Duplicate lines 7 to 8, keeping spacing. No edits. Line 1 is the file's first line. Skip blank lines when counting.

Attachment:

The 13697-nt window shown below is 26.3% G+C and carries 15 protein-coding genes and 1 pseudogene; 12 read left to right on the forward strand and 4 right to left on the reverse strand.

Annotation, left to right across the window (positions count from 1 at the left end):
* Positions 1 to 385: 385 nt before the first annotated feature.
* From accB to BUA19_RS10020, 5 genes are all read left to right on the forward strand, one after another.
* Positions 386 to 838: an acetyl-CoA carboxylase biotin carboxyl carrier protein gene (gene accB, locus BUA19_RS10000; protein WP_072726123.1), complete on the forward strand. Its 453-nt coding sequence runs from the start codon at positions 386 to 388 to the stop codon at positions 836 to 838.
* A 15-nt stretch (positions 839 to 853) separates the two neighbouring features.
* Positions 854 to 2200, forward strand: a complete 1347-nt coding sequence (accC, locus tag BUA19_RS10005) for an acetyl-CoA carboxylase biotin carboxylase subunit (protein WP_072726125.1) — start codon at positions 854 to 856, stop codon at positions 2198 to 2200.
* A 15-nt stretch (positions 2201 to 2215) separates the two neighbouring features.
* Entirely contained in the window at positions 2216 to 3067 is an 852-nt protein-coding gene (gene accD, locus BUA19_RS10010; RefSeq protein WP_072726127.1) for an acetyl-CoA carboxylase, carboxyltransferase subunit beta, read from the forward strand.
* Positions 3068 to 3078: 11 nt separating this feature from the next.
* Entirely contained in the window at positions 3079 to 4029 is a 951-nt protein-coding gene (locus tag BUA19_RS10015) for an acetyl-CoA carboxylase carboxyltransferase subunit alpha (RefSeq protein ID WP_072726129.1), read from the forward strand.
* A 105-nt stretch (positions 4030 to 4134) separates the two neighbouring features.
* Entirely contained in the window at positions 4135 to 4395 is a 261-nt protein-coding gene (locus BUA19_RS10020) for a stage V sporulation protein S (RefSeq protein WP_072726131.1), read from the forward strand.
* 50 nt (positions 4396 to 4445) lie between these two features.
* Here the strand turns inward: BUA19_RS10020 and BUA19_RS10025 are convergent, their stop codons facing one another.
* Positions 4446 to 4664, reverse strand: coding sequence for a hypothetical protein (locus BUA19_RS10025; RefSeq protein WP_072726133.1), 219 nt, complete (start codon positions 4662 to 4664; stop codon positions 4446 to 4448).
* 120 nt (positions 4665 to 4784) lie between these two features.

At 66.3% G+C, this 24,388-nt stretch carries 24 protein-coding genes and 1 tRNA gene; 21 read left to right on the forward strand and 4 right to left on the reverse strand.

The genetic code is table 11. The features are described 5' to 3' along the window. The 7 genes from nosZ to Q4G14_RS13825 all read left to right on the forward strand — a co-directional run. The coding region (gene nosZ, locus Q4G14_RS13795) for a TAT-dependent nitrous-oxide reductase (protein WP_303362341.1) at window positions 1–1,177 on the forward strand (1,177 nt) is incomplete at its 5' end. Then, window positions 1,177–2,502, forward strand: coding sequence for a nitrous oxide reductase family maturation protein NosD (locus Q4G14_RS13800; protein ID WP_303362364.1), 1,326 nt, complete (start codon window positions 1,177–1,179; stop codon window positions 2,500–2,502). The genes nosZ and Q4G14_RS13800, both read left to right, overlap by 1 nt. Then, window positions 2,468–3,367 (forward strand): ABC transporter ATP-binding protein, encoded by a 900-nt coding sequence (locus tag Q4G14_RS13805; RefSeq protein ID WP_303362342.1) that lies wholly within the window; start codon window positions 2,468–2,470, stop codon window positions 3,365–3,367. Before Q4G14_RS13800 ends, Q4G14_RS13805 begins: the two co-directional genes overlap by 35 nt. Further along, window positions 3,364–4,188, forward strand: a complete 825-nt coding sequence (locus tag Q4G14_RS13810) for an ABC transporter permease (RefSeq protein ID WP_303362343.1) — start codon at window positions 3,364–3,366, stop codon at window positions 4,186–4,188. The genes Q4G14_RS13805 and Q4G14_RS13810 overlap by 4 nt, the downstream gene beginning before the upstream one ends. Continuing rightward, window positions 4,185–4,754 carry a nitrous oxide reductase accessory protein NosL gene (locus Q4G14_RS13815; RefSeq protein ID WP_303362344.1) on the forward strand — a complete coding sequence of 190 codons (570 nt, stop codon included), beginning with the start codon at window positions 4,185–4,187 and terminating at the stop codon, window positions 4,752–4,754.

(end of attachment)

* Positions 854 to 2200, forward strand: a complete 1347-nt coding sequence (accC, locus tag BUA19_RS10005) for an acetyl-CoA carboxylase biotin carboxylase subunit (protein WP_072726125.1) — start codon at positions 854 to 856, stop codon at positions 2198 to 2200.
* A 15-nt stretch (positions 2201 to 2215) separates the two neighbouring features.